Toby Johnston writes,
After looking at the National Videogame Arcade (R.I.P.) 5 months ago, something else happened in Nottingham. The yearly Notts Comic Con was on 20th October, and, as I did a few years back, I got to review it.
Since my first Comic Con, the place has stayed pretty much the same, with the same layout and similar discussions in the different Seminar Halls, but the market had changed. Almost every stallholder there said that the Notts Comic Con had some sort of different atmosphere to most of the other Cons they’d been to. Probably because Notts Comic Con is (nearly uniquely) a family-run con. The team behind Piddley Pix, Kev and Kelly Brett, run this Con and seem to have almost a wider acceptance to not only all-ages, but also indie creators, as well as featuring more major artists/writers.
One great example of this is the first stall that really caught my eye, Marc Jackson, the creator of “Grow a Pair”, a book about a 13-year old comic fan who is continuously beat up, but suddenly gains “Cosmic Punch-Powers”. He was inspired by Bleeding Cool to start creating comics, and was actually on here a few days ago, promoting said book. This was his first time at Notts Comic Con, because he usually goes to The Lakes International Comic Art Festival.
Next up, a return from 3 years ago, The Etherington Brothers were back, with all of their old Long Gone Don and Von Doogan from The Phoenix, as well as their new book, ‘How To Think When You Draw’, the first volume in their ambitious concept of a pseudo-wikipedia for drawing anything. This is all online for free, as well as the writing version. They want this to go down as a “free online learning resource, forever”, and the kickstarter for the second edition of ‘How To Think When You Draw’ will be up in February.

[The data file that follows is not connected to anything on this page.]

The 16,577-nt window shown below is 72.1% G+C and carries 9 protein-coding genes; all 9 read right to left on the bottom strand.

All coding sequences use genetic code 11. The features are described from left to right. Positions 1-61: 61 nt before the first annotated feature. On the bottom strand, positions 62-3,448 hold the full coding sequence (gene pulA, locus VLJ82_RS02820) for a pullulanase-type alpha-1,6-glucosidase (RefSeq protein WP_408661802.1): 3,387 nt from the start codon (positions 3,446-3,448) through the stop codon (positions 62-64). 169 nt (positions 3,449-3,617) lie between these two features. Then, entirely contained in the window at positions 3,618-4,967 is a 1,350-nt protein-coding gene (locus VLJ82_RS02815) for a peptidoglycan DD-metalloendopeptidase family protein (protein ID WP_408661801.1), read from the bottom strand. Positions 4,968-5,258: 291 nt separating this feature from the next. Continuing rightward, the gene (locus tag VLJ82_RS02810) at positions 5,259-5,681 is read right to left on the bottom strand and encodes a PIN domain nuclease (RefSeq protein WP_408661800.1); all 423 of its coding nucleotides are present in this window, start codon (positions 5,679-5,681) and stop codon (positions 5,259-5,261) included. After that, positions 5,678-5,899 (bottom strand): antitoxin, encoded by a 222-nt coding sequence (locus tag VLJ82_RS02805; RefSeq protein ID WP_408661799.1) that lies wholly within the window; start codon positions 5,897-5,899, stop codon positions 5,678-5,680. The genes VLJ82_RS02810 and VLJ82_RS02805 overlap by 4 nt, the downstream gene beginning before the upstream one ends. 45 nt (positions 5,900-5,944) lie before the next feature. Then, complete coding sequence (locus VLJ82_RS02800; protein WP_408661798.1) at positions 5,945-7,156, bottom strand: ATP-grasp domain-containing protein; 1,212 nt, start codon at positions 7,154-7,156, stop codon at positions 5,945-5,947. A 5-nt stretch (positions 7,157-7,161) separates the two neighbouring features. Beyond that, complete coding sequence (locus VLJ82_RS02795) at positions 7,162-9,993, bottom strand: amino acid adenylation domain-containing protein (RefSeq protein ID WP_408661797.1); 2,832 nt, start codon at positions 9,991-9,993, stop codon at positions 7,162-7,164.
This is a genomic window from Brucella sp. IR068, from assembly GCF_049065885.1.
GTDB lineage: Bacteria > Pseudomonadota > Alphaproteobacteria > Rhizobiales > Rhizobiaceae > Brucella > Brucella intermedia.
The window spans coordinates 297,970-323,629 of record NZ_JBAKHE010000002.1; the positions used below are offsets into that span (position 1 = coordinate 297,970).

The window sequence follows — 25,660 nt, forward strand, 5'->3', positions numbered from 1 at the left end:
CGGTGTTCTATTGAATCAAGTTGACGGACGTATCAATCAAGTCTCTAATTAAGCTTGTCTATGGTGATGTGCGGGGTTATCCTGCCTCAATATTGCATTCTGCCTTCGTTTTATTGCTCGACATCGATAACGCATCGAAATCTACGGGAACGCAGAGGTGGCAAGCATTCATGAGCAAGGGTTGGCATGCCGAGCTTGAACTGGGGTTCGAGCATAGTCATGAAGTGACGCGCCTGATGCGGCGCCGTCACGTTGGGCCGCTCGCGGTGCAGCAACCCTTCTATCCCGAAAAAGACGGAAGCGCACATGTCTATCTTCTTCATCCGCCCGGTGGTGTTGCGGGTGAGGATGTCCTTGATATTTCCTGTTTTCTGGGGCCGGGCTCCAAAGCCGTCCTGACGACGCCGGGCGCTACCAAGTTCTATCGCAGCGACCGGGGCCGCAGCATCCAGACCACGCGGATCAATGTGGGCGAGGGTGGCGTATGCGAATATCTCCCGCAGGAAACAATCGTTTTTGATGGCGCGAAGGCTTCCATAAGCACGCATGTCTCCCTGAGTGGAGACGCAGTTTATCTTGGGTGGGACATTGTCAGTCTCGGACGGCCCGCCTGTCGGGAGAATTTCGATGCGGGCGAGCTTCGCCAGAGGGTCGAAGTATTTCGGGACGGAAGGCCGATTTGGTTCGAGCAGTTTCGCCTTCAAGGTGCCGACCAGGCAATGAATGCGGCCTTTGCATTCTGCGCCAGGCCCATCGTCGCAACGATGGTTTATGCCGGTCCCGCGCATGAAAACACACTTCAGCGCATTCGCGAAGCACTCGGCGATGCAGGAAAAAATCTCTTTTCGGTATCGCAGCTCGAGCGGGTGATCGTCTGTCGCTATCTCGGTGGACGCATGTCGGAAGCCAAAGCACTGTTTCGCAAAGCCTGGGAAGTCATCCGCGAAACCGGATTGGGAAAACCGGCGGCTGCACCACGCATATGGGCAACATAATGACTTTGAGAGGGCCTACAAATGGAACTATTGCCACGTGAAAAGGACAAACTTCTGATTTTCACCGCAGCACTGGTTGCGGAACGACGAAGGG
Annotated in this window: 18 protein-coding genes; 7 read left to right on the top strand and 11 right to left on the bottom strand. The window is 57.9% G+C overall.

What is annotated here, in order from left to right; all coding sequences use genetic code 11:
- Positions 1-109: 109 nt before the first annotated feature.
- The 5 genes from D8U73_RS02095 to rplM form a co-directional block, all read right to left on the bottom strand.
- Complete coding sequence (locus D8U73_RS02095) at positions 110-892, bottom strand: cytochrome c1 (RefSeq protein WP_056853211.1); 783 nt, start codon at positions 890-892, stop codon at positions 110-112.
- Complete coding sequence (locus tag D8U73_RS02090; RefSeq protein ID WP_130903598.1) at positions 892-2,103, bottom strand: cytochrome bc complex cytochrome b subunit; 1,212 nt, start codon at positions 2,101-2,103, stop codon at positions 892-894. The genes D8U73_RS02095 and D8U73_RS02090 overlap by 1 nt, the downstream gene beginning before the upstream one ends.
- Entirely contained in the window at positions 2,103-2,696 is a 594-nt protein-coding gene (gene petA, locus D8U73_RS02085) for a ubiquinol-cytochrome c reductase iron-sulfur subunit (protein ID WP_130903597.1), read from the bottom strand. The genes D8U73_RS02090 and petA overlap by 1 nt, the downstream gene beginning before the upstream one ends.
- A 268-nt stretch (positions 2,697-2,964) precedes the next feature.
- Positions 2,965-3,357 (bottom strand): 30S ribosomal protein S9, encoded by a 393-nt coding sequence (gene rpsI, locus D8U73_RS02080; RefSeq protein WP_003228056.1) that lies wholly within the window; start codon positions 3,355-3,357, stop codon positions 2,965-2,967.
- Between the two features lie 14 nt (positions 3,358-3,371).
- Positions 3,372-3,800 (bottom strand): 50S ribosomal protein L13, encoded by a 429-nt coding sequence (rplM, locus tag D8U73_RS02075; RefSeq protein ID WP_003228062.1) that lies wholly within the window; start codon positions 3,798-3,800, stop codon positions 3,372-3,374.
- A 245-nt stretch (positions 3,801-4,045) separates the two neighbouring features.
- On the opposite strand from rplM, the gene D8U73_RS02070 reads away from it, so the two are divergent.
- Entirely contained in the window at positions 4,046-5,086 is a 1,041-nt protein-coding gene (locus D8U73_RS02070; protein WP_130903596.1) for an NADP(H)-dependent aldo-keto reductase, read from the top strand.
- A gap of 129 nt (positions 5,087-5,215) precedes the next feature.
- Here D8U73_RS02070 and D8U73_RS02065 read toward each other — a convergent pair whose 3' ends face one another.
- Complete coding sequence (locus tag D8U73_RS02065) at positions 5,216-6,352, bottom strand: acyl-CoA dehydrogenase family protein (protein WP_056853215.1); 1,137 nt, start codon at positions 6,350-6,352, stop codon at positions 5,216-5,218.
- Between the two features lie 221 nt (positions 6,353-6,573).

The creator of the comic Hilda, and subsequently, the recent Hilda Netflix Series, Luke Pearson, also appeared at the Con, and shared that the sixth volume of Hilda will be released next year, as well as the closely-adapted show’s continuation for the foreseeable future. As I passed his stall, I saw a bunch of cosplayers, a group of people I somehow hadn’t seen until then. Over the course of the Con, I saw people cosplaying as anything from Deadpool/Master Chief to The Mad Hatter to that one guy who can’t seem to get into Smash Bros Waluigi.
After looking at the array of cosplayers at the Con, I found Word For Word, a group of comic writers trying to adapt every single book in the Bible into comic form. Funded almost completely by kickstarters, with amazing art and pinpoint accuracy, the group have already covered 4 books, and are currently kickstarting their fifth, Esther.
After a bit of searching, I cam across Samuel George London, a “full-time Dad, spare-time comic-book writer”. After finding an artist on DeviantArt, Sam created Milford Green, a classic Victorian historical story… until the aliens get involved! He also has a live Kickstarter, (available until November 2nd) to fund a new book called S Factor, a 92 page one-shot superhero detective comic about an underappreciated sidekick called Greyfox, who joins a superhero dating show with an unknown twist…